Now, let us consider the high esteem in which black male fans of Jay-Z now hold 4:44. I find it highly hypocritical that the very same men who dragged him for showing a visual of his vulnerability towards his wife by kissing her feet are now proudly reciting the very lines from Jay-Z’s newly released “masterpiece”; the very masterpiece that gives a comprehensive explanation of why that moment of vulnerability was not only necessary, but allowed to be shared with the public. In one album, Jay-Z has black men re-thinking their entire lives and how they have lived them up to the point of hearing said album. Black men are now understanding that they, too, may have some deeper issues to work through. Black men have now concluded that mistreating your mate, no matter what the excuse, is not good for the longevity of your relationship. Black men have finally begun to understand that their own pain can, and will, be the cause of pain in your mate if continued and without acknowledgement. Black men have now realized that black women are not always exaggerating about their experiences with a range of black men with a range of internal, and external, issues.

……..but why did it take for a black man to confirm the experience for you all, as black men, to believe that these experiences occur? And how do you expect us, as black women, to ever feel wanted….needed……desired…..cared for……loved……or protected if you refuse to even acknowledge our experiences of you, whether positive or negative, as valid?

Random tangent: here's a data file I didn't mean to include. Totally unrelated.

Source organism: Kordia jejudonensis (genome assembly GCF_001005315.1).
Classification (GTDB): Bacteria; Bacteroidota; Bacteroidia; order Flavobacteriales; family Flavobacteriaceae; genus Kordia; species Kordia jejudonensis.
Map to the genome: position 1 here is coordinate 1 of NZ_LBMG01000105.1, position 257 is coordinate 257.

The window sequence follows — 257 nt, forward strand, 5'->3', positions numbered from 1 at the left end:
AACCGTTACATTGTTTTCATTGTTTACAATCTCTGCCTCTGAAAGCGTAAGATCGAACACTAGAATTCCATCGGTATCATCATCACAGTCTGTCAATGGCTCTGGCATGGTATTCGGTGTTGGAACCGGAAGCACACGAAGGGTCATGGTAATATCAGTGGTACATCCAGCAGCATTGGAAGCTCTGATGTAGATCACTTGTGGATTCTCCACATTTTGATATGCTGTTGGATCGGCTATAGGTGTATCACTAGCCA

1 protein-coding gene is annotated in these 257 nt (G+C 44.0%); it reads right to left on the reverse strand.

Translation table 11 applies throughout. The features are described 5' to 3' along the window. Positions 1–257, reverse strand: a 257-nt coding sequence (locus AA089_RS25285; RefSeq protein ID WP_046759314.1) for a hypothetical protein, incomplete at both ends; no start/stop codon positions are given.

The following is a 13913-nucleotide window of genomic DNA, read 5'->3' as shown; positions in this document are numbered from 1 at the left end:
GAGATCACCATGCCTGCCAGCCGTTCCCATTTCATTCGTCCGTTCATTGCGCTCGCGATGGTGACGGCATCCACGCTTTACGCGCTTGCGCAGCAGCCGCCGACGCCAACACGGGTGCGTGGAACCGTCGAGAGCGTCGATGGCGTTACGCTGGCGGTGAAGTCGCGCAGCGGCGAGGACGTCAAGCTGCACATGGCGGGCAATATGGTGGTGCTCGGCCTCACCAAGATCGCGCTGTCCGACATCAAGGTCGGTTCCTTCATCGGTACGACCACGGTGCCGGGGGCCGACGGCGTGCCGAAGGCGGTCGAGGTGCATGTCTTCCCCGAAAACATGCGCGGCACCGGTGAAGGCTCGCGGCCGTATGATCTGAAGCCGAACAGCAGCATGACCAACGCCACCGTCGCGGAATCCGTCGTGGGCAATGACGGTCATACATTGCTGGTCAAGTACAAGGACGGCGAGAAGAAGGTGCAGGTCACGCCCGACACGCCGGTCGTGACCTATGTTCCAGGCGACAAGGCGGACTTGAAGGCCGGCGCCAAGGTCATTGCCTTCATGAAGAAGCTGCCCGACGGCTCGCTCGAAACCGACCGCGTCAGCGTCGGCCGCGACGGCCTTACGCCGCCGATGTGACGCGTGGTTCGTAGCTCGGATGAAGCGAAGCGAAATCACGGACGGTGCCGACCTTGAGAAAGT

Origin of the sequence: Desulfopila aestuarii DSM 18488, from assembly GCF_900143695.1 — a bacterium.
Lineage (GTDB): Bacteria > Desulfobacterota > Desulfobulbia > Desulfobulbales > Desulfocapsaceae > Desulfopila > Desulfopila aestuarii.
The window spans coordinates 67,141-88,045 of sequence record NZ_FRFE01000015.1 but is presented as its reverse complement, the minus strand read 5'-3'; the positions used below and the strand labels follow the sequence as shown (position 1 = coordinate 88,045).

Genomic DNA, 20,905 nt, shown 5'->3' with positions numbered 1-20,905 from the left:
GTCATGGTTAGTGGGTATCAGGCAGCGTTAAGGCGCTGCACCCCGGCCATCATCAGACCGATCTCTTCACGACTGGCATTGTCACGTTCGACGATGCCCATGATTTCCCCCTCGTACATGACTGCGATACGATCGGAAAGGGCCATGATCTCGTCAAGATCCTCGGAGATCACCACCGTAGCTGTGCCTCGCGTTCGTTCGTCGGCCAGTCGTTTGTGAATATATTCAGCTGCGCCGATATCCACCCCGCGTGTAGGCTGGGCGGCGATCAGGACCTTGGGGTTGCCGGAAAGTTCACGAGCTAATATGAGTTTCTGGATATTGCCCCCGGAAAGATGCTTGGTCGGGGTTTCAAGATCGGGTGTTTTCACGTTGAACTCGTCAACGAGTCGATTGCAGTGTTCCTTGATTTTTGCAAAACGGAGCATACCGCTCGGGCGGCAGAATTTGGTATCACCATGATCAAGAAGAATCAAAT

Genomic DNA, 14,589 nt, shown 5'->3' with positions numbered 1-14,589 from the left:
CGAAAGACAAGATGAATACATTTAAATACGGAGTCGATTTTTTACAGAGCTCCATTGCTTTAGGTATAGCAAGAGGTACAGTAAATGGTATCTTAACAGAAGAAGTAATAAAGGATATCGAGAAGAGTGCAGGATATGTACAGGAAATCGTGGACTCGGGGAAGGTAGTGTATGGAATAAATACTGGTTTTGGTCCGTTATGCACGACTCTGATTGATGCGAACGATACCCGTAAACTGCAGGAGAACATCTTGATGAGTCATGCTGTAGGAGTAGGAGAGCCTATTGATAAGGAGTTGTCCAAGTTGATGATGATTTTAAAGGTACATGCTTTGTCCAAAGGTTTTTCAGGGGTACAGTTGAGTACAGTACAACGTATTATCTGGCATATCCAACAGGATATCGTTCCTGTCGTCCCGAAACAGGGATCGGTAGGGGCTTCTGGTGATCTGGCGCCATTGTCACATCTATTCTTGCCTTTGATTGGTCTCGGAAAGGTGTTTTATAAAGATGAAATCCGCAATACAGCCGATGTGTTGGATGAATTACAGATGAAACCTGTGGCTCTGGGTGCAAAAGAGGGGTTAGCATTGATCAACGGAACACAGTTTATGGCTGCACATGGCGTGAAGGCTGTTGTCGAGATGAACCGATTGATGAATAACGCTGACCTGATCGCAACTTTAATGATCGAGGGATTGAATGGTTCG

This is not to imply that we are not aware that good men exist: we know that they do. We were raised by some of them. Instructed by others of them. Defended by a handful both in the past and present. And loved beyond measure by a lot of them. This, therefore, can no longer be used as either an excuse or a defense about the good black men of the world and the validity of their existence


Kawana N. Williams is a native Chicagoan and the author of, “ Coming to My Crossroads ", a memoir about her diagnosis of and struggles with ovarian cancer. She is currently a licensed Professional counselor with the State of Illinois and a second year doctoral student at the Chicago School of Professional Psychology.

Kawana N. Williams is a native Chicagoan and the author of, “Coming to My Crossroads", a memoir about her diagnosis of and struggles with ovarian cancer. She is currently a licensed Professional counselor with the State of Illinois and a second year doctoral student at the Chicago School of Professional Psychology.

This is about your brethren who seem to prefer the sound of the black woman’s voice as a lullaby to their ego versus being a response to what can be done for her to feel wanted and protected by them. This is for the black men who ask a question, and reject the response given by black women based on one-part cognitive dissonance and one-part subjective vantage point. This is for the black men for had enough respect for Jay-Z to listen to him admit to his fuck ups, however lacked the respect for Beyonce’ to validate or acknowledge the pain she explained…..and Jay-Z later confirmed.

This is the Tale of Two Cities: one where the black man’s words are gold……and the black woman’s words are scraps…to be fed to the pigs willing to listen, ingest, and absorb.

……and I’m tired of living there………..